Seduced by Erotic Art

Museum founder Naomi Wilzig with
Museum founder Naomi Wilzig with "Leda and the Swan"; below, detail of a watercolor of Josephine Baker, part of the museum collection. (Photos By Robert G. Harbour -- World Erotic Art Museum)
By Risha Gotlieb
Special to The Washington Post
Sunday, July 2, 2006

It didn't take years of psychoanalysis or a religious epiphany for Naomi Wilzig to cast off a life of constraints. No, it was erotic art and its special allure that propelled her into a $10 million global quest.

At 71, after a 16-year buying spree, Wilzig is one of the world's preeminent private collectors of fine erotic art. Her cache of approximately 4,000 pieces includes paintings, sculptures and tapestries from all over the world, some dating from 300 B.C.

But for years, pressured by the stigma attached to erotic art, Wilzig kept her vast collection in her 3,500-square-foot Tampa Bay winter home. Grandma's house was starting to look like a Danish sex shop. But, she says, "these works served no great value sitting at home."

Wilzig cast around for five years looking for a place to display her art. New York, Las Vegas, St. Petersburg and Tampa were chilly to her proposal, she says. She finally chanced on South Beach, the hot quarter of Miami Beach that is a mixture of tycoons, celebrities, bikini-clad models, Eurotrash and Art Deco architecture.

It was a fit, and last October Wilzig opened the World Erotic Art Museum, the only gallery of its kind in North America.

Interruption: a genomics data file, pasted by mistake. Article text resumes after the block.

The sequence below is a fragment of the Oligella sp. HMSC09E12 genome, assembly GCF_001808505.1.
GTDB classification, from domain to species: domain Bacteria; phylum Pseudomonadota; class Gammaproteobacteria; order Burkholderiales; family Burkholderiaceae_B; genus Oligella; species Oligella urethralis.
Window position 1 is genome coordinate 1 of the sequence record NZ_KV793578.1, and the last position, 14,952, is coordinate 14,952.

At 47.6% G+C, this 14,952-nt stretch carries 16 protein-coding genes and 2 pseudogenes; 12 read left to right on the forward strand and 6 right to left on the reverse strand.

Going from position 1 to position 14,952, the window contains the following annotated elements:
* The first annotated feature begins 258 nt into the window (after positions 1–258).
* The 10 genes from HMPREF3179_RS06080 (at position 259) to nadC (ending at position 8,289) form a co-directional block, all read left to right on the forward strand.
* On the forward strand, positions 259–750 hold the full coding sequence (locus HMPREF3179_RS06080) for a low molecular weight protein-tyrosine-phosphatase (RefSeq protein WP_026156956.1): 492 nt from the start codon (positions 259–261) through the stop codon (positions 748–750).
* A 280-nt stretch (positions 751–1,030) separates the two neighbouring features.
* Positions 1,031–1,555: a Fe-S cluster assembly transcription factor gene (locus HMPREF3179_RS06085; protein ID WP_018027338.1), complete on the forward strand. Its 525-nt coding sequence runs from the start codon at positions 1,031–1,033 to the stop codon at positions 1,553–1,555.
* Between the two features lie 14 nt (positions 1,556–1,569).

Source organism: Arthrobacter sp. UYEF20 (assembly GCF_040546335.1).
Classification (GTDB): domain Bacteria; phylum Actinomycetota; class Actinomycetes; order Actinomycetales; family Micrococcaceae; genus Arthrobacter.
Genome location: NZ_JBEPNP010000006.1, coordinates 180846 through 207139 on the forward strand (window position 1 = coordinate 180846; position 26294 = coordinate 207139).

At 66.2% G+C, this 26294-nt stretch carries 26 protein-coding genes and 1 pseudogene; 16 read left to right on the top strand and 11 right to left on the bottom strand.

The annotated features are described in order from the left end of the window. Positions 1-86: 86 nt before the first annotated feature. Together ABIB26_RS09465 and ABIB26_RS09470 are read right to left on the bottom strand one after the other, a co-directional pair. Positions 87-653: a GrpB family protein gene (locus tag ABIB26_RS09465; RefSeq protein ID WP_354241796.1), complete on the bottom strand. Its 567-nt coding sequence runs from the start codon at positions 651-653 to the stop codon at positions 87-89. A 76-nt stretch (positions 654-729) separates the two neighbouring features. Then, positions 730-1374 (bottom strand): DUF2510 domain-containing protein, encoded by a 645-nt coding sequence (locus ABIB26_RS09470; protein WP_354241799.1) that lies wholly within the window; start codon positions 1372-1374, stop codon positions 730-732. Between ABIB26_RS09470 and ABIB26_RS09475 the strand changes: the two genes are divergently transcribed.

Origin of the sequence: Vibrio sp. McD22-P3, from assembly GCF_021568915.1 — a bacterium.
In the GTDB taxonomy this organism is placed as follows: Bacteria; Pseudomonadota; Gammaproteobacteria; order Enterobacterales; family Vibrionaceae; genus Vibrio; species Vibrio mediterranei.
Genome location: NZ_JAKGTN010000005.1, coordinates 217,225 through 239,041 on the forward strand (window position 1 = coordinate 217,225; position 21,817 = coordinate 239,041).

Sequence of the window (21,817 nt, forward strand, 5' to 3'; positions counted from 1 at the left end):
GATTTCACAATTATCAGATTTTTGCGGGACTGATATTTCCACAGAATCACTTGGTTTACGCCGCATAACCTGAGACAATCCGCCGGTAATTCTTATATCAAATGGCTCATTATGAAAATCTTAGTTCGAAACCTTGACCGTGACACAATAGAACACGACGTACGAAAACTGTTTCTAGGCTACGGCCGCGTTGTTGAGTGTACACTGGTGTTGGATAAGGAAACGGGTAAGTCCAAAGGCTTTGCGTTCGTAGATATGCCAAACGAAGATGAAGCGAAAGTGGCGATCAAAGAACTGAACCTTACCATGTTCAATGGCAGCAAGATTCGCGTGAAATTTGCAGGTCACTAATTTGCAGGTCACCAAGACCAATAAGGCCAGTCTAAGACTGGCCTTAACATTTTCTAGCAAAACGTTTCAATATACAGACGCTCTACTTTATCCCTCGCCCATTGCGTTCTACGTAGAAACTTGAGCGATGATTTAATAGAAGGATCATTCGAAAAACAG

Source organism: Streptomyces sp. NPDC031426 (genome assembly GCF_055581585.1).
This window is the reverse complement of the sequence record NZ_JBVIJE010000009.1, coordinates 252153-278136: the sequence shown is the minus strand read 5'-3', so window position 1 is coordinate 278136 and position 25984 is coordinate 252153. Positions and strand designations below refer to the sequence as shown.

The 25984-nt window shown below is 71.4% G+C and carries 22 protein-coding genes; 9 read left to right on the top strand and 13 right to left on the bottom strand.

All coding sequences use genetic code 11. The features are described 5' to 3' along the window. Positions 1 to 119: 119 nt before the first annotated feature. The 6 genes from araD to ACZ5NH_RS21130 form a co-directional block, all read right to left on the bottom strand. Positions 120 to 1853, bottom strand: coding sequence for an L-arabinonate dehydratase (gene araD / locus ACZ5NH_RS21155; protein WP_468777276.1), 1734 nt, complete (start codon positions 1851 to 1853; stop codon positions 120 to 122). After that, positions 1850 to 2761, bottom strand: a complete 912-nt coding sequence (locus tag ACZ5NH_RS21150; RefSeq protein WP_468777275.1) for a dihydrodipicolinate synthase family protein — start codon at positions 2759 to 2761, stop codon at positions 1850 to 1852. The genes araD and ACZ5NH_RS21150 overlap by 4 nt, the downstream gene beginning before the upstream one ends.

Housed on the second floor of a simple white building on Washington Avenue, the museum is as nondescript as its curator. You could never guess by looking at this 5-foot-3, unassuming, rosy-cheeked grandmother of three the sultry images she collects.

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Wilzig was raised in a strict Orthodox Jewish household. "I was brought up in an environment where there was absolutely no discussion of sex," she says. "It didn't exist." She went on to become a banker's wife in Clifton, N.J. Her late husband, Siggi Wilzig, was president and CEO of the Trust Co. of New Jersey and one of the founders of the U.S. Holocaust Memorial Museum in Washington. Wilzig says her husband never shared her passion for erotic art and she pursued her hobby under the pseudonym "Miss Naomi."

Although Wilzig had been an avid antique collector, it was only after her eldest son, Ivan, asked her to buy "an erotic conversation piece" for his bachelor apartment that she began to think about acquiring erotic art. "I didn't even know that it existed," she says.

Three months later she found her first erotic art piece in a St. Petersburg, Fla., antique shop. The proprietor climbed a ladder and pulled out a book hidden behind a tall wooden cabinet. It was a shunga, a hand-painted, leather-bound Japanese pillow book from about 1850 featuring a series of 25 prints. The shunga, a sort of how-to manual, was typically given to young couples on their wedding night, she explains.

Wilzig was instantly seduced by the taboo factor of the art and the challenge of simply finding it.

Although erotic art can be traced to Cro-Magnon times, much of it has been hidden or lost when it was excluded by politics, religion and class strictures, says June Reinisch, director emeritus and senior research fellow of the Kinsey Institute, who has lectured around the world on many aspects of sexuality including erotic art. She adds that most American museums still keep their erotic art collections hidden from the general public.

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